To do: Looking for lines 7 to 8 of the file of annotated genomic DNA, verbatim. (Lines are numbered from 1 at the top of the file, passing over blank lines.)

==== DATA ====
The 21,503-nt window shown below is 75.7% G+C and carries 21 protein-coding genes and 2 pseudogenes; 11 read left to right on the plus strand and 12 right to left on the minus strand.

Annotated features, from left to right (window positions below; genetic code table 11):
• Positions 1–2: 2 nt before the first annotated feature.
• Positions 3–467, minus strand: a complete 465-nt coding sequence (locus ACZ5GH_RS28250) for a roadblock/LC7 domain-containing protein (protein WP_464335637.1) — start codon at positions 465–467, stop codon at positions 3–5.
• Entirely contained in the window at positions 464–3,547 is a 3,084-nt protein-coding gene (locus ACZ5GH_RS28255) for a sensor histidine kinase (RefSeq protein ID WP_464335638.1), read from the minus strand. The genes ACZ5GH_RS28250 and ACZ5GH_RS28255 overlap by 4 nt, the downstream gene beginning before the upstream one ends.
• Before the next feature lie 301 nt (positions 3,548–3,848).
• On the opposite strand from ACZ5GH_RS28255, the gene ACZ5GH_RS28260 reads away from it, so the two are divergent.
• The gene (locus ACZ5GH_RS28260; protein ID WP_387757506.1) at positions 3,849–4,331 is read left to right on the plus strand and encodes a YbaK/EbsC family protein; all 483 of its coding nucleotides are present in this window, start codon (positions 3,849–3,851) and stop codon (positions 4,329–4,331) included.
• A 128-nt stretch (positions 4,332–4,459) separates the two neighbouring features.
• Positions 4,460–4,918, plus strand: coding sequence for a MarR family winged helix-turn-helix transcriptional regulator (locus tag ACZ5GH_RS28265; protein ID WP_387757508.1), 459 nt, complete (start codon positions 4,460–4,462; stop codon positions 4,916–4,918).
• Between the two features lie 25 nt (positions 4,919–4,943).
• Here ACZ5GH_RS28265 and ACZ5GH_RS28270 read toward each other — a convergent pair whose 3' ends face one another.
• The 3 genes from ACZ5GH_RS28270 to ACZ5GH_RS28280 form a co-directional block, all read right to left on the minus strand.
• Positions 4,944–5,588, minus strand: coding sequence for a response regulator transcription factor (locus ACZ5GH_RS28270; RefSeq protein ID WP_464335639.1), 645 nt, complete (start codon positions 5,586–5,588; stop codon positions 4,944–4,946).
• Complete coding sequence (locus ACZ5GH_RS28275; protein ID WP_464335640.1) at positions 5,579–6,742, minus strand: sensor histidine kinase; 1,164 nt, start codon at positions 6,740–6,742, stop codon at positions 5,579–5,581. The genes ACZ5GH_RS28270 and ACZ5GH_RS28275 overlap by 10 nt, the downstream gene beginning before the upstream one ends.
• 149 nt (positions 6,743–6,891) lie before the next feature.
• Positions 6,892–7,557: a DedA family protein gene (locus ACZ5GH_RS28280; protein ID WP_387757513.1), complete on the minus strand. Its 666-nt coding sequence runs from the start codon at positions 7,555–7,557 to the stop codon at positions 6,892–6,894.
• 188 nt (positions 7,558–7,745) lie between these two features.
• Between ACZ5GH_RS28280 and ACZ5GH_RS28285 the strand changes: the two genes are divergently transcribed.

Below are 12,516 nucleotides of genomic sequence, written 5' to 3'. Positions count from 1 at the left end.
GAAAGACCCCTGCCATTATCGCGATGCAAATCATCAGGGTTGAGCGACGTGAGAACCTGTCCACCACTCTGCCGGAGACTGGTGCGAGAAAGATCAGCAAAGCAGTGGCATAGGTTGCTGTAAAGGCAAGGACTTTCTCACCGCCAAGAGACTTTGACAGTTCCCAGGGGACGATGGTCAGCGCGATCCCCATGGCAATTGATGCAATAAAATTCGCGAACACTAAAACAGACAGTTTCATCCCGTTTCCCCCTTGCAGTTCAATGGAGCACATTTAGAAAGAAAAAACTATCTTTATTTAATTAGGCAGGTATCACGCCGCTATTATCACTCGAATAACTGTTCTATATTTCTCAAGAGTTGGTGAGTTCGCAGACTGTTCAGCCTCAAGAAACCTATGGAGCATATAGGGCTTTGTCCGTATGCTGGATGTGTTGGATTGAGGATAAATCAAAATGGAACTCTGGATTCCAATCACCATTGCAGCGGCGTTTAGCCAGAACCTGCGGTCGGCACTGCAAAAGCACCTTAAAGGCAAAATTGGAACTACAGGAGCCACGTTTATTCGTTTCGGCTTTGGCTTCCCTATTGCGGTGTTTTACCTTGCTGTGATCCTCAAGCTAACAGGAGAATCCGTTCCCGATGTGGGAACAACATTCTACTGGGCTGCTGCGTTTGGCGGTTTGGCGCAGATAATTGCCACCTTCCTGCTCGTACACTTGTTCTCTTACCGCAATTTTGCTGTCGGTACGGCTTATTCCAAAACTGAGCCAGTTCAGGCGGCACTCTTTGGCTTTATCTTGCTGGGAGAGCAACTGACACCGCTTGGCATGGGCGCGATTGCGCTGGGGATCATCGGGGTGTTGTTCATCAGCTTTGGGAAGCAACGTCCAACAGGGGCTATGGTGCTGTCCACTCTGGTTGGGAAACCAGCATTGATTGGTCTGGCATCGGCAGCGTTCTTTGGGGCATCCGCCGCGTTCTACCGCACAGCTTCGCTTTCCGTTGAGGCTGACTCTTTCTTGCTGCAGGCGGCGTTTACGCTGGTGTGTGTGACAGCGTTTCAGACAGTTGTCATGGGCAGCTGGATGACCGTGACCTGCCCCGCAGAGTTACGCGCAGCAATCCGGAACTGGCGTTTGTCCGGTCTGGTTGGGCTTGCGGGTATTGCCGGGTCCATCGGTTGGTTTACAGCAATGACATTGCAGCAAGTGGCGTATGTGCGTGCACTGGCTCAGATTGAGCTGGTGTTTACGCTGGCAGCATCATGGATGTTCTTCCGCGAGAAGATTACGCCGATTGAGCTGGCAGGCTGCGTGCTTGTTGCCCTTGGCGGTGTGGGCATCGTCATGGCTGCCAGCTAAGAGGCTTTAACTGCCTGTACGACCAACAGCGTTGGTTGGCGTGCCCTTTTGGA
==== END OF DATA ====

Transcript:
• On the opposite strand from ACZ5GH_RS28255, the gene ACZ5GH_RS28260 reads away from it, so the two are divergent.
• The gene (locus ACZ5GH_RS28260; protein ID WP_387757506.1) at positions 3,849–4,331 is read left to right on the plus strand and encodes a YbaK/EbsC family protein; all 483 of its coding nucleotides are present in this window, start codon (positions 3,849–3,851) and stop codon (positions 4,329–4,331) included.